Marty Bernard: John Clark August 1963.
John Clark: Might add that E6A is looking pretty spiffy as well.

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3. A C&O Geep with a local freight move. Those are Empire Builder cars on the CB&Q tracks close to the tower.

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4. I have included this map to assist in understanding the the location of these pictures. The yellow line represents the tracks out of Grand Central Station. Union Avenue Tower is in the lower left.
Anthony Caci: A single track remained and it was in very occasional use into the early 1990s, as I recall. A string of flats or other cars would be parked there, and months later they'd be gone, and after some time another set of cars would be moved into place. CSX was no doubt exercising its right of ownership on the land that had sat unused since the station came down.
 
Marty Bernard posted
SOO Line SW12100 and Caboose on B&OCT
SOO 2126 was taken from CB&Q's Union Avenue Tower, Chicago on August 1, 1963.  The view is looking north and a little east. The bridges are the Dan Ryan Expressway. Union Avenue Tower was at the end of west legs of the wye south of Union Station.  The closer tracks belonged to the CB&Q and lead to the St. Charles Airline and Union Station. The tracks with weeds belonged to the CNW and the tracks further north belonged to the B&OCT and went to Grand Central Station. The CNW tracks dead ended there not going further east. The B&OCT and the CNW tracks no longer exist.
Marty Bernard shared


Jan Zweerts commented on a post
Photo taken from Union Tower looking west circa 1981.

Marty Bernard posted
Looking Out Union Avenue Tower's East Windows
Union Avenue Tower was at the west end of the wye south of Chicago Union Station. It was a CB&Q tower. This photo from August 1, 1963 is looking through the east windows of the Tower. We see the Dan Ryan Expressway above the tracks and Union Avenue below, going under the tracks. The rolling stock left to right is Train 123's Motor under the Dan Ryan, Train 133 heading west, Train 23's Motors (the Afternoon Zephyr) and GM&O Train 2 (the Abe Lincoln). "Motor" is what a diesel was called by the tower man and the dispatcher. Trains 123 and 133 were Dinkys. The Abe Lincoln is being turned on the Wye. Above Train 133 you can see the St. Charles Air Line taking off.
My guess "motor" was to distinguish diesels from steam. Union Avenue Tower is long gone. It was the start of the Q's Racetrack.
[Mark Hinsdale pointed out the freight house on the right side of this photo.]

Marty Bernard shared
Comments on Marty's share
Flickr link


Wednesday, March 28, 2018

ALE SK350 can lift at least 4000 tons, SGC-250 does 5000 tonnes

It can lift 4000t with a winch and 5000t with strand jacks. A comment pointed out that the mobile crane helping to place the counterweights would normally be considered a big crane. Each counterweight is a specially reinforced 40' container that is filled with locally available material such as sand or gravel. A filled container is 100t and 4000t of ballast material is needed. [brochure, p 21] The crane was designed as pieces that will fit in shipping containers. It can be assembled in four weeks using a 400t crawler crane. [brochure, p 17] The counterweight assembly is supported on tracks so that the ring can be replaced with a straight track and the whole crane moved on site in just a few days. [brochure, p 25]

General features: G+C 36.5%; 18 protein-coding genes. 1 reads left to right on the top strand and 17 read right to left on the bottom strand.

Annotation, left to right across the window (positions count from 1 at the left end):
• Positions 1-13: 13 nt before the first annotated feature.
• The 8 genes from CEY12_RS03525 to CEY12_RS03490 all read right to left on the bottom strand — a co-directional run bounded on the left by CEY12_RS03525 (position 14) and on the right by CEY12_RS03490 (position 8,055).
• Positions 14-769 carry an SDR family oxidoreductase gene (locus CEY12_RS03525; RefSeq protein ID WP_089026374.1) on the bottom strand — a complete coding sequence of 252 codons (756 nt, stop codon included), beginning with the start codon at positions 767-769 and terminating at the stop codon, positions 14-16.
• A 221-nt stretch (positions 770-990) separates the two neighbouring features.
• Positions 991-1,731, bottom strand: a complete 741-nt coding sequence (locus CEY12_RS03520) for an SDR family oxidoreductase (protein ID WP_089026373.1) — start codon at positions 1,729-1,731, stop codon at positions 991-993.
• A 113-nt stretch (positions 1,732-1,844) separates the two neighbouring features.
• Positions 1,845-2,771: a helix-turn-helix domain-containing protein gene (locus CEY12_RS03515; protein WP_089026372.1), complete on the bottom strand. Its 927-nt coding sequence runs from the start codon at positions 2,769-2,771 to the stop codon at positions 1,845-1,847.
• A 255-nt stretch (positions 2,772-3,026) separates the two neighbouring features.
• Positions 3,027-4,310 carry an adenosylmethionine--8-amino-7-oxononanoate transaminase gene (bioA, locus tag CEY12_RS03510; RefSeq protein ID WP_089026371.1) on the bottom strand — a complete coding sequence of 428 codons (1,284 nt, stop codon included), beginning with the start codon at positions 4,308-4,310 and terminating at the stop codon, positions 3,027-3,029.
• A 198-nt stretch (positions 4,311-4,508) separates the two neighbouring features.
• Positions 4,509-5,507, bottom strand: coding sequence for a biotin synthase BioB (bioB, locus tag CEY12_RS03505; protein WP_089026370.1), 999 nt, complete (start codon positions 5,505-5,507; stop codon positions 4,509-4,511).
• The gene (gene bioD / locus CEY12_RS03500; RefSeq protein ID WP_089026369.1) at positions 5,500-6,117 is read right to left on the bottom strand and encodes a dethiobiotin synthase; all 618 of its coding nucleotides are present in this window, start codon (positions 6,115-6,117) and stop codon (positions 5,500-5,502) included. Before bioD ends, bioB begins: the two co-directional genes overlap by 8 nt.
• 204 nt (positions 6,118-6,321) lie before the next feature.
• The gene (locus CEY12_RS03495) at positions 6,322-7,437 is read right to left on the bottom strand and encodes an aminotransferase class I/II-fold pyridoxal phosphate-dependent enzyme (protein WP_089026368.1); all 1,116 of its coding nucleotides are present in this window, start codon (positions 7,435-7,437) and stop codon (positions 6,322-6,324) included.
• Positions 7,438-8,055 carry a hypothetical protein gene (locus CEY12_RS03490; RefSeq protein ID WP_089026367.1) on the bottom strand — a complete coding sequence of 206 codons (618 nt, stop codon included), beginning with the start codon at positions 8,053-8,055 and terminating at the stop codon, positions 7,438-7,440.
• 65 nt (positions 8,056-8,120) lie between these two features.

Arthur Overdijk shared
AL.SH[SK] 350 (Collin Jones )
[A test lift]

ALE posted, cropped
ALE has used its innovative heavy duty jib for the first time with the AL.SK350 crane whilst performing the inaugural lift, weighing 1,276t, of an FPSO module integration project in Nigeria https://goo.gl/BZ3eKk.
Inaugural Lift
"The world’s largest capacity land based crane, the AL.SK350, has been rigged in its current biggest configuration with a 124m a-frame main boom, 49m ballast radius and the 38m jib for additional outreach, along with a heavy winch system and 4,000t ballast for the project in Lagos."

Inaugural Lift
Another of the six modules they are lifting into place during March and April, 2018.

The ALE SK350 crane was launched in 2013 with a lifting capacity of 5,000t and a load moment of 354,000tm. The AL.SK cranes are also available in AL.SK190 and AL.SK700 configurations, achieving capacities up to 4,300t and 8,000t respectively. Furthermore, the cranes can be equipped with a 3,400t capacity heavy duty jib. The jib is being used on an FPSO module integration project in Nigeria. [ale-heavylift]

More photos and videos of ALE and other big-lift cranes




CraneNetworkNews

SARENS LAUNCHES THE LARGEST CRANE IN THE WORLD: THE SGC-250




Saturday, March 24, 2018

Cumberland Narrows Mountain Scene in 1970

(Satellite)

There is so much track in bridges in this scene it looks like something a model railroader would build.

Steve Larrick posted
Eckhart Junction in the Cumberland Narrows, 1970. The masonry arch bridge over Wills Creek was built by the Maryland Mining Company in 1860 as part of the Eckhart Branch Railroad. Beyond the masonry bridge is a viaduct for the State Line Branch
Dennis DeBruler I assume this is now the CSX/B&O on the left and the Great Allegheny Passage Trail/Western Maryland on the right. We are facing generally East. The WM truss bridge still exists:
Street View


Wednesday, March 21, 2018

Goethals Bridges over Arthur Kill at Staten Island NY, NY

The satellite image still has just the old bridge. So I have captured a "before" image. I'll have to check back in a couple of years to get an "after" image.
We seem to have lost another truss bridge to two cable stay bridges.
1928: (Bridge Hunter, Historic Bridges, HAERDave Frieder Photos)
2017+2018: (no Bridge Hunter)
3D Satellite
Photo from HAER NY,43-___,2--1 from ny1806